Grant Award Details

Stem Cell and Regenerative Medicine- High School Summer Research Internship
Grant Type: 
Grant Number: 
EDUC3-13168
Project Objective: 
  • This SPARK program provides 8-week summer research internships for high school students in regenerative medicine laboratories at Stanford University (The Stanford Institutes of Medicine Summer Research Program (SIMR)). Students, who will be recruited from diverse backgrounds, including low socio-economic backgrounds and students from underrepresented ethnic backgrounds, will receive mentoring, participate in workshops and seminars, and engage in with patients and local communities through a coordinated outreach effort. At the conclusion of their eight week internships, students will present their research in a culminating SPARK conference.
Investigator: 
Name: 
Institution: 
Type: 
PI
Award Value: 
$508,750
Status: 
Pre-Active

Grant Application Details

Application Title: 
  • Stem Cell and Regenerative Medicine- High School Summer Research Internship
Public Abstract: 

The proposed research internship will strengthen the future of stem cell research in California by providing California high school students the exciting opportunity to experience hands-on research in various areas within stem cell biology and regenerative medicine. The internship aims to recruit a diverse group of participants from underrepresented ethnicities and/or low socioeconomic backgrounds. Participating students will be mentored directly by graduate students, post-doctoral fellows and Faculty within various stem cell related research labs. During the first part of the research internship, there will be an overview of the program, review of biology basics, an introduction to the stem cell field, and a research bootcamp on lab skills and techniques. Students will also be taught foundational concepts of the stem cell field through the opportunity to attend a lecture series course in stem cell biology taught by graduate students. Additional lectures will be taught by Faculty and will include learning practical skills such as how to read a journal article, write an abstract and design a research poster. Students will attend talks by speakers from diverse backgrounds who will also share their educational pathway and life story and will also hear talks about various public health issues and diseases that disproportionately have an effect on underrepresented communities to increase awareness. In addition, students will have the opportunity to attend special seminars regarding the college application process and graduate school/medical school educational paths by current undergrad, MD and PhD students to better prepare the students for the future. In addition, students will participate in some patient engagement and community service activities to enrich the internship experience. The student interns will have several opportunities to present their research projects including presentation at lab meetings as well as presentation of their research poster at an end of summer poster session which is open to the community. The goal of the internship is for the students to be well trained in essential laboratory techniques and to motivate them to reinforce their excitement for stem cell and regenerative medicine research in the future. Another goal is that the participating students will disseminate their excitement for stem cell and regenerative medicine to their families, classmates in high school, and local communities especially through the end of summer poster session. The discoveries that these students will contribute to in their labs will further help to promote stem cell research in California and throughout the world. The ultimate goal of our proposed summer internship program is to train a diverse group of students who will be the next generation of future regenerative medicine and stem cell scientists which is critically needed.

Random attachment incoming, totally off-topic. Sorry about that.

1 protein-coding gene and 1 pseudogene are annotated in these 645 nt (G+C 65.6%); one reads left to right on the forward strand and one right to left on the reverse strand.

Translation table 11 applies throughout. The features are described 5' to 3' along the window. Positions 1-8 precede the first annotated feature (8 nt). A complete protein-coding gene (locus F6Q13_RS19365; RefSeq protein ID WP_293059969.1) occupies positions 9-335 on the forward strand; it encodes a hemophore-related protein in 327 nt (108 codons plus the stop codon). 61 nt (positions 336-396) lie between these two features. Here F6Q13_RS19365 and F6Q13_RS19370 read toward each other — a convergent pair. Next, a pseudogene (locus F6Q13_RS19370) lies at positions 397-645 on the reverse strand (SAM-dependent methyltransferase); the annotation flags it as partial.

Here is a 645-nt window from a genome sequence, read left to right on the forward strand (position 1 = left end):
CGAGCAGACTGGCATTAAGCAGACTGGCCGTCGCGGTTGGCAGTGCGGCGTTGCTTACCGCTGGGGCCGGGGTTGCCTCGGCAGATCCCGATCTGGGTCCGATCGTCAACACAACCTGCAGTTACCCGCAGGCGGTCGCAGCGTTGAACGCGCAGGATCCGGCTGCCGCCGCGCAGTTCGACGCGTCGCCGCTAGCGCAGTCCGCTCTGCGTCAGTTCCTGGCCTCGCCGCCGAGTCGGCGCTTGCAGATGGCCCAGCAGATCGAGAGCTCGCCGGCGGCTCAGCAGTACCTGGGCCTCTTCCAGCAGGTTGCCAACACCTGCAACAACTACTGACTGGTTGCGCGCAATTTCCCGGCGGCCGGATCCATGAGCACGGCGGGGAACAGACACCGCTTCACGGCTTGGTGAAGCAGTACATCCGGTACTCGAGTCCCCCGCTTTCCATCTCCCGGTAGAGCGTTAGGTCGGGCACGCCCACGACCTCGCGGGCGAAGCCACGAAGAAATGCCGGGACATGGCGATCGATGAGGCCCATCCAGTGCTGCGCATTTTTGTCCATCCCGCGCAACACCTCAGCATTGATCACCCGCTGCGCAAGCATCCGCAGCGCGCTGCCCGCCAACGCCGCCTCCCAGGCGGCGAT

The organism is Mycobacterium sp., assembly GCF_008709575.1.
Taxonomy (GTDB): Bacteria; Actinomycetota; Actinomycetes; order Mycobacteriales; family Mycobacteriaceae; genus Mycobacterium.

Statement of Benefit to California: 

There is not only a great need to increase the pipeline of students entering the biomedical research field but also a compelling need to promote ethnic and socioeconomic diversity in the biomedical and life science workforce. Providing California high school students an opportunity to participate in this new field of stem cell research will allow them to explore biomedical research as a possible career and to create a pipeline of future Californians to serve as regenerative medicine and stem cell biologists. Even before the Gold Rush, the State of California was considered a place to seek adventure and to make important discoveries. The regenerative medicine and stem cell field requires visionary leaders and organizations such as CIRM to fund them and to promote new ideas and discoveries. There is no better way to promote science, math and engineering education in California than by giving California students the opportunity to participate in hands-on research at the University level. These young trainees will benefit other Californians by making important discoveries that will improve the health of other Californians – and for that matter the whole world.